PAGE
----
Douglas serves on the board of the Young Artists Showcase and is on the staff of “Grassroots to Champions.” Douglas also served as the Artistic Director for the Salt Lake City Sports Complex from 2001-2003 when it was built for the Olympics and he is currently the founding artistic director of the Labrie Family Skate at Puddle Dock Pond, Strawbery Banke, in Portsmouth, New Hampshire. Over the last 3 years he successfully conducted residencies for Ice Theatre of New York from 2011-2014 in Sun Valley, Idaho at the Sun Valley Skating Center. Edward Villella and Douglas Webster served as co-creative directors for the tv show “Shall We Dance on Ice." Douglas was coached by Audrey Weisiger.
Dick Button (Executive Advisor)
Richard T Button is a figure skater and a well-known, long-time skating television analyst. He is a two time Olympic Champion (1948, 1952), five-time World Champion (1948–1952), and seven time National Champion (1946-1952). He is also the only non-European man to have become European Champion.
Button is credited as having been the first skater to successfully land the double axel jump in competition in 1948, as well as the first triple jump of any kind – a triple loop – in 1952. He also invented the flying camel spin, which was originally known as the "Button Camel”.
He has an undergraduate degree from Harvard University along with a law degree from Harvard. He co-produced "Dick Button's Ice-Travaganza" for the 1964 New York World's Fair. He is the Founder of Candid Productions, where he created a variety of made-for-television sports events, including the "World Professional Figure Skating Championships", "Challenge of Champions", Dorothy Hamill specials for HBO, and other non-skating sporting events like Superstars. "Super Teams", "Junior Superstars", "Women's Superstars", and the popular "Battle of the Network Stars".
As an actor, Button has performed in movie roles such as "The Young Doctors" starring Fredric March, and "The Bad News Bears Go to Japan" starring Tony Curtis. He also appeared in television roles, including The Hallmark Hall of Fame's "Hans Brinker" co-starring Tab Hunter, "Dancing is a Man's Game", dancing alongside star Gene Kelly and famed New York City Ballet star Edward Villella, as well as "Mr. Broadway" starring Mickey Rooney.
Button provided commentary for CBS's broadcast of the 1960 Winter Olympics, launching a decades-long career in television broadcast journalism. Button again did commentary for CBS's broadcast of the 1961 United States Figure Skating Championships. Then, beginning in 1962, he worked as a figure skating analyst for ABC Sports, which had acquired the rights to the U.S. Championships as well as the 1962 World Figure Skating Championships. During ABC's coverage of figure skating events in the 1960s, 1970s and 1980s, Button became the sport's best-known analyst, well known for his frank and often caustic appraisal of skaters' performances. He won an Emmy Award in 1981 for Outstanding Sports Personality – Analyst. During the 2006 Winter Olympics, USA Network ran a show called Olympic Ice. A recurring segment, called "Push Dick's Button," invited viewers to send in questions, which Button answered on the air. He has just written a book by the same title.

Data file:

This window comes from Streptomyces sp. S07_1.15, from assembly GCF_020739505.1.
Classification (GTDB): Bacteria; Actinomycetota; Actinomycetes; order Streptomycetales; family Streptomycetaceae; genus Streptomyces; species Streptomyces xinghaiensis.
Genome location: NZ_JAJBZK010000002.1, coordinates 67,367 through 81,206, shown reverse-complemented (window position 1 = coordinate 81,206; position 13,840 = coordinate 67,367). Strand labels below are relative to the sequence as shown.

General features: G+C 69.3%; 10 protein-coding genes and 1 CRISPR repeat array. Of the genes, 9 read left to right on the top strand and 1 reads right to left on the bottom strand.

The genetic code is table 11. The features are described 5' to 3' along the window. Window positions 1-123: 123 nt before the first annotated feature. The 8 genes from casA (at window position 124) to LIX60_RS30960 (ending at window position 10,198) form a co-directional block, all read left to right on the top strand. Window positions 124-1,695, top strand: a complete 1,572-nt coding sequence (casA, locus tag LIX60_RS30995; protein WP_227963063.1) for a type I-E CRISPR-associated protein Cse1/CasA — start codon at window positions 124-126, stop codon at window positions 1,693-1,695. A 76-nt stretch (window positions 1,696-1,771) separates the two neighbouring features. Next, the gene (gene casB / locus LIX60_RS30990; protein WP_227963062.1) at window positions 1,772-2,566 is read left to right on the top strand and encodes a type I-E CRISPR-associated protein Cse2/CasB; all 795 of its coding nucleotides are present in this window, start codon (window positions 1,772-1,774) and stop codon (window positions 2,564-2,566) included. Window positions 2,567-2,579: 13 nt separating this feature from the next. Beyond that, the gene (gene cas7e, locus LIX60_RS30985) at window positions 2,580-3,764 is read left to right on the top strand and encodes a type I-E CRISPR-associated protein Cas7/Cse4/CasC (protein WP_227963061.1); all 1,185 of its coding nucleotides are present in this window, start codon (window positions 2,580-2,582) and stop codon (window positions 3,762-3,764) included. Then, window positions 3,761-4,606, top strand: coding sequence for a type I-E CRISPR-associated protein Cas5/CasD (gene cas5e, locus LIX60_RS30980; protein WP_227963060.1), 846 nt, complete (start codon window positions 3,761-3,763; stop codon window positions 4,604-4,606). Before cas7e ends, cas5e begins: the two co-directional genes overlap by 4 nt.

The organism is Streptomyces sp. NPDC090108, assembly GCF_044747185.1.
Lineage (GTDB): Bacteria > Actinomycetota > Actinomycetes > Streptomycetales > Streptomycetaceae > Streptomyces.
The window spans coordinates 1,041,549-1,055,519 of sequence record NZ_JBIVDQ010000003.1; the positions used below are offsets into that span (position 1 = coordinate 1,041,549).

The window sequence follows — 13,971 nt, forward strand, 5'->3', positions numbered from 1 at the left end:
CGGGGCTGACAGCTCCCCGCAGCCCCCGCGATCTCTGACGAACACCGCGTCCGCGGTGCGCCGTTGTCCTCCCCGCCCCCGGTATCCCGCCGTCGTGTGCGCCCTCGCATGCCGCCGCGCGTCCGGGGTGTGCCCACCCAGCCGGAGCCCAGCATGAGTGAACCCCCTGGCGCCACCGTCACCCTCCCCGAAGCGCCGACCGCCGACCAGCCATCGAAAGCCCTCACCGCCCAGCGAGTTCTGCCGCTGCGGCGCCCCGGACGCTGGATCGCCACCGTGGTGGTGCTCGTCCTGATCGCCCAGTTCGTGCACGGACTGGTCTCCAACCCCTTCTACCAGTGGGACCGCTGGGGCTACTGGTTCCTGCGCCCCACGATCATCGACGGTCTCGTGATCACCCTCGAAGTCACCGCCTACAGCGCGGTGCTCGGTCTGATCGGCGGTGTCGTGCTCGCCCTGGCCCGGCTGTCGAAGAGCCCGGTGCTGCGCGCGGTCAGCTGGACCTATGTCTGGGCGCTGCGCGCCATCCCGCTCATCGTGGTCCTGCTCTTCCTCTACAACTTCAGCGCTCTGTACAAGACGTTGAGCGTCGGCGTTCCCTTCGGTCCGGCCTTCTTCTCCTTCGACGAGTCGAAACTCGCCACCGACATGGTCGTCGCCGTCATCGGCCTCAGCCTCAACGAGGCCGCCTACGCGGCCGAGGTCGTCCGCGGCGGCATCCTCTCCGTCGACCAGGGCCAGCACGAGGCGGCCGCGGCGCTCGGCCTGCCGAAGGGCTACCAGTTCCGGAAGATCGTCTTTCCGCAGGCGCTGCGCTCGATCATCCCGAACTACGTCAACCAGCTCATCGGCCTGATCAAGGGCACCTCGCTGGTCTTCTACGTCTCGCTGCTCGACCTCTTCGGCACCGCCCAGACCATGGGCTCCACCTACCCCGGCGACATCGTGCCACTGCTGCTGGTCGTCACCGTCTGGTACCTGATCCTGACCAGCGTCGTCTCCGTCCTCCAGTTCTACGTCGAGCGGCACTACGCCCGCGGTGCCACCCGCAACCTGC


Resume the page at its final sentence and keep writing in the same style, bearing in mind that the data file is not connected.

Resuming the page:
Button was inducted into the World Figure Skating Hall of Fame in 1976, the same year it was founded.
He is also an avid gardener where he frequently is giving garden lectures.
1. First skater to land a double axel.
2. First skater to land a triple jump (a triple loop)
3. First male skater to perform the camel spin and inventor of the flying camel spin (also known as the Button Camel, after him)
4. Only American to win the European title.
5. First American World Champion.
6. First American to win the Olympic title in figure skating.
7. First and only American back-to-back Olympic champion in figure skating.
8. First and only male skater to simultaneously hold all the following titles: National, North American, European, Worlds, and Olympics.
9. Youngest man to win the Olympic title in figure skating (age 18).
Edward Villella (Executive Advisor)
Edward Villella is a danseur and choreographer, frequently cited as America's most celebrated male dancer of ballet of his time. Edward Villella is renowned worldwide for his dramatic transformation of the male image in ballet.
Villella became a member of the New York City Ballet in 1957, rising to soloist in 1958 and principal dancer in 1960. Villella was the first American male dancer to appear with the Royal Danish Ballet, and the only American ever asked to dance an encore at the Bolshoi Theatre in Moscow. He danced at the inaugural for President John F. Kennedy, and performed for Presidents Johnson, Nixon, and Ford. He won an Emmy Award in 1975 for his CBS television production of Harlequinade. He founded the Miami City Ballet in 1985 and served as its director until 2012.
In 1997, Villella was named a Kennedy Center Honors recipient, and was awarded the National Medal of Arts by President Bill Clinton. He was also named the Dorothy F. Schmidt artist-in-residence at Florida Atlantic University in 2000. Villella was inducted into the Florida Artists Hall of Fame in 2007. He was inducted into the National Museum of Dance's Mr. & Mrs. Cornelius Vanderbilt Whitney Hall of Fame in 2009. In 2013 he received The National Society of Arts & Letters Award for Lifetime Achievement.